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An echocardiogram, also known as an "echo," is a painless imaging scan that provides a detailed view of your heart and its surrounding blood vessels. It allows for an examination of the structure and functioning of your heart.

Using high-frequency sound waves, an echocardiogram utilizes ultrasound technology. A small probe emits these soundwaves, which create echoes as they bounce off different parts of your body. The probe detects these echoes and converts them into a moving image displayed on a monitor during the scan.

It's important to note that an echocardiogram is distinct from an electrocardiogram (ECG). While an ECG monitors your heart's rhythm and electrical activity using electrodes, an echocardiogram focuses on assessing the structure and functioning of your heart through ultrasound imaging.

There are several types of echocardiograms, each serving different purposes and approaches. Let's explore the most common ones:

Transthoracic Echocardiogram (TTE)
: This is the standard echocardiogram that involves placing a small device called a transducer on your chest. It captures images of your heart through the chest wall, allowing healthcare providers to assess its structure and function.

Transesophageal Echocardiogram (TOE)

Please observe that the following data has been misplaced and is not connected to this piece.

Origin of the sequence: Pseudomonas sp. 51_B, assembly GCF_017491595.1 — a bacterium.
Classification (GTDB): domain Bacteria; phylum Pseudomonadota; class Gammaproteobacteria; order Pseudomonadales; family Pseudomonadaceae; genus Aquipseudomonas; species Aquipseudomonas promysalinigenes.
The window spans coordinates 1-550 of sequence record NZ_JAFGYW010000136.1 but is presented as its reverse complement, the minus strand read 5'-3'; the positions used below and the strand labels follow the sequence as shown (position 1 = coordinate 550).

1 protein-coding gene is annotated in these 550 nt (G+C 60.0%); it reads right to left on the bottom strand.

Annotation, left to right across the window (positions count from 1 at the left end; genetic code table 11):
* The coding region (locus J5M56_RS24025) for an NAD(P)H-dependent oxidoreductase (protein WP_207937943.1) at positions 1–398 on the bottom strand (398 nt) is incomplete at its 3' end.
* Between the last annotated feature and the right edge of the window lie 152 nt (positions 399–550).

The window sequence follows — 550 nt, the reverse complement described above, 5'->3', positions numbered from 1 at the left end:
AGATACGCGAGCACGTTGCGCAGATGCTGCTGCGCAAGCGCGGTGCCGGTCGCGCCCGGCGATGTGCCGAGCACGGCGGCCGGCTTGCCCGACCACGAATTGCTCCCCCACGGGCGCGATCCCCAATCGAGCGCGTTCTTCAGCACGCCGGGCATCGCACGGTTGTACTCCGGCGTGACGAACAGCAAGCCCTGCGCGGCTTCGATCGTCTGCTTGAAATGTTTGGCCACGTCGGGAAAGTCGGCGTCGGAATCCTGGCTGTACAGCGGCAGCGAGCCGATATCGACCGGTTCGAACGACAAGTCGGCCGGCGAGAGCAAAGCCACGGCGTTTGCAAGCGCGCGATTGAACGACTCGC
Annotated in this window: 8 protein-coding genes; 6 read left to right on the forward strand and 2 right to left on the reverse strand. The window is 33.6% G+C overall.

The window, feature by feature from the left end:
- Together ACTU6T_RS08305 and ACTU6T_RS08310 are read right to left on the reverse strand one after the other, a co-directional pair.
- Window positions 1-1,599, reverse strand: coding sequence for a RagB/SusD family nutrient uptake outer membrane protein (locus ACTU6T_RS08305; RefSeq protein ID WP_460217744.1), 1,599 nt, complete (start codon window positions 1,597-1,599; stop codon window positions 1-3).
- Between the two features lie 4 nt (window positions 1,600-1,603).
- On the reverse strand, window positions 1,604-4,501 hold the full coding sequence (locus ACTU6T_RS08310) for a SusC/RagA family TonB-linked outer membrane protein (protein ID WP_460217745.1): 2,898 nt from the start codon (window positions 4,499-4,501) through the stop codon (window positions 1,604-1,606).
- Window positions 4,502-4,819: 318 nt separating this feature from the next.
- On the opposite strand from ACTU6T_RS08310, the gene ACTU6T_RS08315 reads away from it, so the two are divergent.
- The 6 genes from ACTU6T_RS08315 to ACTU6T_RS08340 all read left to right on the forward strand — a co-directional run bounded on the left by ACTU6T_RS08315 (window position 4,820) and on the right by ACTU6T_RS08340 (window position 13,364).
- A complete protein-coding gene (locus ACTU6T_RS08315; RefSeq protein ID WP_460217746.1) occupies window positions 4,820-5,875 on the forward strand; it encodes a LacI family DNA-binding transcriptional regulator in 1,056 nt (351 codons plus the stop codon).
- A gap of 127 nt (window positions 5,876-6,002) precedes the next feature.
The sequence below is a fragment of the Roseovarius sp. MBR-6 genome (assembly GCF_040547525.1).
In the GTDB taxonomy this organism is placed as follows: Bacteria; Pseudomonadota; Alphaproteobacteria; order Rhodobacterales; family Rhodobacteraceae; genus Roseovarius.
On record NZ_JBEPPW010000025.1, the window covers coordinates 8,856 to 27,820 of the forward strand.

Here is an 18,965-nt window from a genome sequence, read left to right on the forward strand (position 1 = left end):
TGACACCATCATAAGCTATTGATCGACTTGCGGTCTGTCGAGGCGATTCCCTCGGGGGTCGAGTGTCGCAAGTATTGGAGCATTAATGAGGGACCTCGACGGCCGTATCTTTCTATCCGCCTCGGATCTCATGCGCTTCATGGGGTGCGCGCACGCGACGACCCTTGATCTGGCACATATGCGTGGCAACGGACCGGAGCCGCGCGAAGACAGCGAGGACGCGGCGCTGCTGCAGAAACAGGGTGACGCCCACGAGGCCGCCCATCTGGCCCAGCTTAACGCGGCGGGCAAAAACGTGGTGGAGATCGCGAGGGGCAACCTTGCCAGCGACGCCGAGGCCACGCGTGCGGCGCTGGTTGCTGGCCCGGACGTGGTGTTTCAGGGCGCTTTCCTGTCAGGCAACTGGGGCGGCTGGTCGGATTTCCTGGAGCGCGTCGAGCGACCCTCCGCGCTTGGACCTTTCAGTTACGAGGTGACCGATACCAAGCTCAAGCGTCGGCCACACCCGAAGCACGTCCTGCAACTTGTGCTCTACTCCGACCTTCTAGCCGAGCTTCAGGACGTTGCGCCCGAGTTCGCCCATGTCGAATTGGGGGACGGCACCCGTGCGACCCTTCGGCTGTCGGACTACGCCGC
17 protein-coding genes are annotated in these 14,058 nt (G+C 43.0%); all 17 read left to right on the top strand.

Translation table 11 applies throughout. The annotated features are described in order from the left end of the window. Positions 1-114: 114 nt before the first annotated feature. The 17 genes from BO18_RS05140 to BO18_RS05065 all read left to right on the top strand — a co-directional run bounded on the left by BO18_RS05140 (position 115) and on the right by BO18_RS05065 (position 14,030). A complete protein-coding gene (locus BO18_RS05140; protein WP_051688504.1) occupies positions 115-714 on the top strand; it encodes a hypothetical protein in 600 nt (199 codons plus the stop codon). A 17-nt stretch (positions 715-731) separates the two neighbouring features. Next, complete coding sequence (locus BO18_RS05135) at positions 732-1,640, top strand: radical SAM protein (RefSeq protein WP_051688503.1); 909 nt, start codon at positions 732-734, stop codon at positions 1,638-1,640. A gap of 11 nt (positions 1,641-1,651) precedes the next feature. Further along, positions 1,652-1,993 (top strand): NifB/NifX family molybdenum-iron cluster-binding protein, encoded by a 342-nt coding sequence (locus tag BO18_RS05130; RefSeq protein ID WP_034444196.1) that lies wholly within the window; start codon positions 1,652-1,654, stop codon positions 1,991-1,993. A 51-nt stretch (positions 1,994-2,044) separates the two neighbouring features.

: For a more detailed view, a specialized transducer is gently inserted into your oesophagus. This procedure provides clearer images of the heart structures from a closer perspective.

Stress Echocardiogram:
This type of echocardiogram evaluates your heart's response to physical exercise or medications that mimic its effects. It helps healthcare providers assess how your heart performs under stress and can reveal any abnormalities that may not be apparent at rest.

Three-Dimensional Echocardiogram (3D Echo): Using advanced technology, this technique creates a comprehensive three-dimensional image of your heart. It provides a more detailed view of its structure and function, assisting healthcare providers in their assessment.

Doppler Echocardiogram: By utilising Doppler technology, this type of echocardiogram assesses blood flow patterns and velocity within your heart and blood vessels. It provides valuable information about the direction and speed of blood flow, aiding in the diagnosis of conditions such as valve abnormalities or regurgitation.

Contrast Echocardiogram: In certain cases, contrast agents like microbubbles may be injected into your bloodstream to enhance the visibility of specific heart structures or to assess blood flow patterns more accurately.

Treatment Overview

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  • Average procedure duration 20 minutes

  • Covered by health insurance? Yes

  • Can I pay privately? Yes

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